Black and White
Someday James Toback may actually do what he's always promising, to make America's first great all-out sex movie. Maybe it will be his next project, recently greenlighted, a fictionalized version of his own drugs-and-Dionsyian days circa 1970 at tawdry Harvard University. Until now, we've got to thank him for some fine soft-X sequences sprinkled through his pictures, though the hottest of the hot of these Toback, you blatant sexist pig! are "menage a trois" male fantasies: footballer Jim Brown with two chicks chewing on his chest in Fingers; Robert Downey, Jr., doing his post-Last Tango lessons on Heather Graham as moist Natasha Gregson Wagner lounges about in Two Girls and a Guy; and the super fly-open opening, girl-on-girl kissing and finger-probing of white high-schoolers with a black rapper, in Toback's new, typically out-there, sometimes wildly entertaining, Black and White.
It's not only sex which obsesses this outrageous writer-filmmaker: in Black and White, James Toback tackles race in contemporary America! ("Skip" Gates and Cornell West, move over?) Much of the movie takes place in his fantasy version of rapperland, a New York apartment where a collective of young African-Americans practice their raw street poetry amidst the distractions of elephantine TV screens and sprawled-about takeout food, exploitative white producers (Toback himself in a spirited co-star turn), ditsy white documentarians (a hilarious duo of Brooke Shields and Downey, Jr.), white anthropologists (model Claudia Schiffer, stiff as an academic femme fatale), white undercover cops (a fabulously sleazy, motormouth Ben Stiller), and white teen groupies (Bijou Phillips, Jared Leto, ex-Ford Model Kim Matulova).
It's the last group which most has Toback's sympathies. Himself a sort of Maileresque "White Negro" hipster, Toback certainly relates to their desire to walk and talk and gesture black. For his lead teen, he's uncovered a mini-star in the mini-skirted, uninhibited Phillips with her Natalie Wood demeanor, gold tooth, and masterful hip-hop lingo; and the best of Black and White's improvised screenplay is located in the amazing, anti-standard English sentence structures emanating from his much-integrated cast: "It was a chill mellow environment until you showed up" and "There's some disrespect goin' down."
Black and White falters a bit when it turns sociological and neorealist with plot: a contrived storyline runs through involving a black basketball player (the Knicks' Allan Houston) and his decision whether or not to take a $50,000 bribe and shave points. Toback's movie is far more successful when his cast just lets go: a colorful screwball scene in which Downey, Jr.'s character, barely in the closet, cruises a cute young guy on the Staten Island ferry; some startling set pieces in which Mike Tyson as Himself spars linguistically with the actors. The ex-champ's oratory is extraordinarily heavyweight: "This is what I'm deciphering from your vernacular," he explains to a rapper, adding "I'm fastidious with my words."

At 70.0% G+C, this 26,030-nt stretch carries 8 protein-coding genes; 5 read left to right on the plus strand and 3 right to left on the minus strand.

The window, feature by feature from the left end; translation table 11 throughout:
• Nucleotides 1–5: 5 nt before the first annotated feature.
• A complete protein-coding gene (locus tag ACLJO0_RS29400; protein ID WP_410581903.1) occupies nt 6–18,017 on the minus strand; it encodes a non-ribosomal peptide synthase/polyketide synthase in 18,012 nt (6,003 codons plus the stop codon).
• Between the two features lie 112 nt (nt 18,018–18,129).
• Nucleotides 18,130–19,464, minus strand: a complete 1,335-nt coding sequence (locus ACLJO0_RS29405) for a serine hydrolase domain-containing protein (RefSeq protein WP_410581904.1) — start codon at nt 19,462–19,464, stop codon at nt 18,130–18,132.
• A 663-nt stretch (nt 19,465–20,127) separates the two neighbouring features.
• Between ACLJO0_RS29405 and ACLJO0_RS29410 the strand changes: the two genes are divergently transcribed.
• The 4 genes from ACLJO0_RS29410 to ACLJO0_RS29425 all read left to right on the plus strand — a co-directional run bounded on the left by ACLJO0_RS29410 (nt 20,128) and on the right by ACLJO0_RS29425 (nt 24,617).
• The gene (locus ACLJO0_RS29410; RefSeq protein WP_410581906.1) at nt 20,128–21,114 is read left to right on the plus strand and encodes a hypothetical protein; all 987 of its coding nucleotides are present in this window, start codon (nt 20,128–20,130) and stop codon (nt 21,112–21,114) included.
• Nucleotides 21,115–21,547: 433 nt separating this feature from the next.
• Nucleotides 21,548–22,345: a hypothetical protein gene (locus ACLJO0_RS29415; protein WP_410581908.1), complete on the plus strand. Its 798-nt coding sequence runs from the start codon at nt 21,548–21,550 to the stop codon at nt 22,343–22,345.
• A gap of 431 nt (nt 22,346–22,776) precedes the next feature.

When we conversed at last fall's Toronto International Film Festival, I told Toback (who's the most entertaining interviewee I know) how impressed I was by Tyson's conversation. He, of course, smiled and agreed. "What's the point in me writing dialogue for him? How am I going to get dialogue half as good as that? I've done a full 180 degrees on improvisation, and I don't think anyone else does that amount.The most interesting moments in my movies in the last four years have been outside my scripts. It's embarrassingly idiotic to choke off actor impulses when later you can be God in the editing room. What are you afraid of? If you're that uninterested in what they invent, why are you using them?
"We shot widescreen super 35mm, with a Steadicam going all the time. It had to be quick, jagged, like the lifestyle. Ben, Brooke, Bijou Phillips, they're all fast talkers, fast movers. The cameraman, David Ferrara, is a fucking genius. I couldn't have a conventional cameraman. Caleb Deschanel had a protege I liked but then he said, 'I'm a little nervous without a script.' Then I said, 'OK, you won't be shooting it.'"
I wanted to know about Robert Downey, Jr., who, in earlier movies, The Pickup Artist and Two Girls and a Guy, has been an obvious stand-in for the famously womanizing Toback. (The first time we met, years ago in Cambridge, our Casablanca lunch was mostly Toback-in-fever hustling our waitress.) But this time, Downey plays swishy and passive, and comes out at the end. Is that Toback's tale?
"The story made me look at gay behaviour. I had to look in the mirror and squint and examine my gay possibilities," Toback instantly admits. "Mike Tyson calls Downey a 'cum-drinker,' and Downey finally says, 'Mike was right! I'm a cum-guzzler!' Downey's got a serious gay self in there. I think there was more than an idle desire to do this role."